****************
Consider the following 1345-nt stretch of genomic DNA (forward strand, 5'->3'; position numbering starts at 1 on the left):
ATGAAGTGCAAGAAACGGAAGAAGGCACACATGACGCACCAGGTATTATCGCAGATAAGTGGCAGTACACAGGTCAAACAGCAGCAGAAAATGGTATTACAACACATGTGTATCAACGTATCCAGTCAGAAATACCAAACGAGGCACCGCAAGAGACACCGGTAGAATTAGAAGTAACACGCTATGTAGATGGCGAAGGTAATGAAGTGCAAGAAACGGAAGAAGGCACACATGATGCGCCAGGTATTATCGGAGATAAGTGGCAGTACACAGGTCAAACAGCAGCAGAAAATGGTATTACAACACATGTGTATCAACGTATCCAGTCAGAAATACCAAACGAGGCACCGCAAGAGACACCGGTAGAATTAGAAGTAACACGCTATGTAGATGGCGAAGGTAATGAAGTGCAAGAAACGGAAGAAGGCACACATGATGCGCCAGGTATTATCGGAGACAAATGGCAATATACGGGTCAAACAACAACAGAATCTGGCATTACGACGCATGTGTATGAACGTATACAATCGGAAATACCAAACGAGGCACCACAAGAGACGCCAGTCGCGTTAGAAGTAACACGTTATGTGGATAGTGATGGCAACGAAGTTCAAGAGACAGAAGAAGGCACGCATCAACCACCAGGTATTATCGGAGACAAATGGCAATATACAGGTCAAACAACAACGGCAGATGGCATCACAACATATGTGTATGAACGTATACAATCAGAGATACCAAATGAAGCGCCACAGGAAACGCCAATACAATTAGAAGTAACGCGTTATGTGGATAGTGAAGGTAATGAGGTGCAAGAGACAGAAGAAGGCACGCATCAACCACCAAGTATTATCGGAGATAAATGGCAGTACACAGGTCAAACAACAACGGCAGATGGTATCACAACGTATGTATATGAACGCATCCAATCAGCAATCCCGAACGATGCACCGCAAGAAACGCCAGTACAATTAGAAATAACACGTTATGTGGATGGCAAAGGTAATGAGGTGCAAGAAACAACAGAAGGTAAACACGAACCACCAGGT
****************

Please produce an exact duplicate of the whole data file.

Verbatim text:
Consider the following 1345-nt stretch of genomic DNA (forward strand, 5'->3'; position numbering starts at 1 on the left):
ATGAAGTGCAAGAAACGGAAGAAGGCACACATGACGCACCAGGTATTATCGCAGATAAGTGGCAGTACACAGGTCAAACAGCAGCAGAAAATGGTATTACAACACATGTGTATCAACGTATCCAGTCAGAAATACCAAACGAGGCACCGCAAGAGACACCGGTAGAATTAGAAGTAACACGCTATGTAGATGGCGAAGGTAATGAAGTGCAAGAAACGGAAGAAGGCACACATGATGCGCCAGGTATTATCGGAGATAAGTGGCAGTACACAGGTCAAACAGCAGCAGAAAATGGTATTACAACACATGTGTATCAACGTATCCAGTCAGAAATACCAAACGAGGCACCGCAAGAGACACCGGTAGAATTAGAAGTAACACGCTATGTAGATGGCGAAGGTAATGAAGTGCAAGAAACGGAAGAAGGCACACATGATGCGCCAGGTATTATCGGAGACAAATGGCAATATACGGGTCAAACAACAACAGAATCTGGCATTACGACGCATGTGTATGAACGTATACAATCGGAAATACCAAACGAGGCACCACAAGAGACGCCAGTCGCGTTAGAAGTAACACGTTATGTGGATAGTGATGGCAACGAAGTTCAAGAGACAGAAGAAGGCACGCATCAACCACCAGGTATTATCGGAGACAAATGGCAATATACAGGTCAAACAACAACGGCAGATGGCATCACAACATATGTGTATGAACGTATACAATCAGAGATACCAAATGAAGCGCCACAGGAAACGCCAATACAATTAGAAGTAACGCGTTATGTGGATAGTGAAGGTAATGAGGTGCAAGAGACAGAAGAAGGCACGCATCAACCACCAAGTATTATCGGAGATAAATGGCAGTACACAGGTCAAACAACAACGGCAGATGGTATCACAACGTATGTATATGAACGCATCCAATCAGCAATCCCGAACGATGCACCGCAAGAAACGCCAGTACAATTAGAAATAACACGTTATGTGGATGGCAAAGGTAATGAGGTGCAAGAAACAACAGAAGGTAAACACGAACCACCAGGT